Alberta Slip logo

Plainsman clays logo

Alberta Slip cone 10R glazed beanpot
Example of beapot glazed with 100% Alberta Slip at cone 10R

Alberta Slip blue and brown glazes at cone 6
Example of glaze you can make using Alberta Slip at cone 6

Melt flow test comparing to Albany slip
Melt flow test showing Alberta Slip beside Albany Slip.

Glorious Glazes Using Alberta Slip Clay
(the best Albany Slip substitute)

Imagine making cone 10 glazes using 90%+ of just one material and adding colorants, opacifiers, variegators, glossers or matters! Or doing the same at cone 6 with an additional 20% boron frit.

Alberta Slip is blend of materials mined by Plainsman Clays to duplicate the chemistry and fired properties of the classic Albany Slip (no longer available). Glazes employing it are easier to apply, more consistent and functional!

At Cone 10R

  • Alberta Slip works all by itself as an excellent cone 10 glossy brown (in oxidation) and tenmoku or glossy brown (in reduction).
  • Alberta Slip as-a-base is a better way to make the classic cone 10 celadon, tenmoku, iron crystal and bamboo recipes. Because Alberta Slip is a clay and a melter, your glaze will suspend and flow well.
  • Alberta Slip is adjustable, you can make slurries that are a pleasure to use, they do not drip, curtain, powder, crack and settle like so many others.
  • In educational and beginning pottery settings it is an ideal starting point for material-blending style glaze development.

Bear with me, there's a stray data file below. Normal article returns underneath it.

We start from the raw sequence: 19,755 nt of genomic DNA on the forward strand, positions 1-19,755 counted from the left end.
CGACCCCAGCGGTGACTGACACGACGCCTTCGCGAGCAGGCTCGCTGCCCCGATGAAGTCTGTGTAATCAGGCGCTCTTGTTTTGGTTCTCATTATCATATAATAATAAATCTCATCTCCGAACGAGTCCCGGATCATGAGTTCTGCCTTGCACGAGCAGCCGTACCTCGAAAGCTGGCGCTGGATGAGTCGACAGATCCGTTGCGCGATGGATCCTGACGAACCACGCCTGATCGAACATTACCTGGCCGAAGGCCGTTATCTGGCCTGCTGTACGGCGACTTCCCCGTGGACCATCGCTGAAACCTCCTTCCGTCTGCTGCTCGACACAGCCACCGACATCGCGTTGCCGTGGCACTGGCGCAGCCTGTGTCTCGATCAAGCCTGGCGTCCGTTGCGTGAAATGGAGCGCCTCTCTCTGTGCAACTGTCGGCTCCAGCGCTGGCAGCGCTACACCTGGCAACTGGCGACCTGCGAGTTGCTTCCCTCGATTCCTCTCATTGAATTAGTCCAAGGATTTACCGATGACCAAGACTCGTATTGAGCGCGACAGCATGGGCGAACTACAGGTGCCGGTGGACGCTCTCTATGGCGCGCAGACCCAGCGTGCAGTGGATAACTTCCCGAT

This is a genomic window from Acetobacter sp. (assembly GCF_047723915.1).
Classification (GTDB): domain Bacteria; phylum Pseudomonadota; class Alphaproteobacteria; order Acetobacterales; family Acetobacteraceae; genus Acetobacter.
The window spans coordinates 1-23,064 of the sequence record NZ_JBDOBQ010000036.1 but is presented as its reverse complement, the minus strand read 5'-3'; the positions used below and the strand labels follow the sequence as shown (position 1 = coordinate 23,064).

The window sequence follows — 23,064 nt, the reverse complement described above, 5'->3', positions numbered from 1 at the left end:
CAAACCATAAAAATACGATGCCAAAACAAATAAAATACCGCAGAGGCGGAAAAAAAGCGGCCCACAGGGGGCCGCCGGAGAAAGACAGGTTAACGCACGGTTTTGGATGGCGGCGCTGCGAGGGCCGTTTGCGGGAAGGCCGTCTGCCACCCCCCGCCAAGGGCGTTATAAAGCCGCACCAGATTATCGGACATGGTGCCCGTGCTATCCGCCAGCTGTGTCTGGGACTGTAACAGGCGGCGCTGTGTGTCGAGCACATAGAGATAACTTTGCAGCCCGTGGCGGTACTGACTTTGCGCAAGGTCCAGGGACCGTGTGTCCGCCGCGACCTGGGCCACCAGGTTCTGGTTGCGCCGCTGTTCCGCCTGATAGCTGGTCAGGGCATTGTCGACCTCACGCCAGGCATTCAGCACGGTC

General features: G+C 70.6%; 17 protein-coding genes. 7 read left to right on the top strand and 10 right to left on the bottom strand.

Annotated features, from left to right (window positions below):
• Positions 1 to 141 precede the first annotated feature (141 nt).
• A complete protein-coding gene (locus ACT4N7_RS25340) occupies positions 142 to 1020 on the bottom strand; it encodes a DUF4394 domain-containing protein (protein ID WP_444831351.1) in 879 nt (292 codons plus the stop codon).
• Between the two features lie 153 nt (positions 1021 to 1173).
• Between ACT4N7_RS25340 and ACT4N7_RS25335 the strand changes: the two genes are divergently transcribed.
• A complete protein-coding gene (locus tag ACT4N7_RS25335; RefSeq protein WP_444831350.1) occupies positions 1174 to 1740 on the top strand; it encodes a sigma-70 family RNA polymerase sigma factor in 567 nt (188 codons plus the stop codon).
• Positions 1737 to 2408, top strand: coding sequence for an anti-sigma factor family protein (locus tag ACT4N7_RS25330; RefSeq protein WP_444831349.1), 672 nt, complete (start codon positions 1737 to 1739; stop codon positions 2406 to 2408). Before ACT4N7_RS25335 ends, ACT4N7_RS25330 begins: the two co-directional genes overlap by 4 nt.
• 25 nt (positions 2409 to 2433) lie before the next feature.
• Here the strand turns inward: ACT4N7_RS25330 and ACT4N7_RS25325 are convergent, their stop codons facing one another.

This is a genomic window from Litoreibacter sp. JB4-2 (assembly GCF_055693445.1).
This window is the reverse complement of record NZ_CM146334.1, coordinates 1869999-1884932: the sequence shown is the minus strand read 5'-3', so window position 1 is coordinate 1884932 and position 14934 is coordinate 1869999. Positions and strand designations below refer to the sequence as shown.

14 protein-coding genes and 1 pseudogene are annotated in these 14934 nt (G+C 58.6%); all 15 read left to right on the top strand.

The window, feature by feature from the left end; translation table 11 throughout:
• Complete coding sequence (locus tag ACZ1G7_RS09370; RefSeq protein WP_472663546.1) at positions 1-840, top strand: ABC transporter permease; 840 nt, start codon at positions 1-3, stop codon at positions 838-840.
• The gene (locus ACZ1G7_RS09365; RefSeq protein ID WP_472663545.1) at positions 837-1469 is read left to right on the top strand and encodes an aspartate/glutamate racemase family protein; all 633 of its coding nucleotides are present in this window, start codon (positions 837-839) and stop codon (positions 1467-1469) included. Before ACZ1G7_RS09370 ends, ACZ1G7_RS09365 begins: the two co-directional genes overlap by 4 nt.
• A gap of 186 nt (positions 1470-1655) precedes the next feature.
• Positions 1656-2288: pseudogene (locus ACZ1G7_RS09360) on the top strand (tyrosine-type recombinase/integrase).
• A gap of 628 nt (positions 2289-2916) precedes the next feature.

• It can be used to substitute for Albany Slip in just about any glaze.

At Cone 6

Just add 20% boron frit (e.g. frit 3134) and you have a glossy amber transparent that makes an ideal liner glaze for both light and dark stonewares. Add a little rutile, titanium or tin to bring the base alive and then other colorants to create a variety of stunning glazes. With a proper firing that soaks the ware you will get beautiful and vibrant fired surfaces.

Glaze Recipes

The Alberta Slip world of glazes follows on the heels of Albany Slip. It was used in a wide range of glazes for generations (google "early american stoneware", most of the brown-glazed ware was done using Albany Slip). We are developing and adding recipes and pictures to this web site on an ongoing basis. You are also invited to submit your Ravenscrag Slip recipes and share ideas.

Vs. Ravenscrag Slip

Alberta Slip is a dark burning quite plastic material, Ravenscrag is a light burning silty material. Both melt well at cone 10R and need frit to melt at cone 6.

  • Alberta Slip really shines at cone 10R for creating classic cone 10 celadons, tenmokus, iron crystals and bamboos.
  • We have more recipes for Alberta Slip at cone 6, however since Alberta Slip contains significant iron it is only suitable for darker colors.
  • Alberta Slip additions need to be a mix of calcine and raw if the percentage is more than about 40. While being an extra effort it also means you can control the shrinkage and hardness of the drying glaze.
  • Alberta Slip makes a better transparent for use on dark burning bodies.
  • At cone 10R you should be using both.

Alberta Slip is a product of Plainsman Clays and is mined in North America's premier "Clay Country" (near Ravenscrag, Saskatchewan, Canada and also in Montana, USA)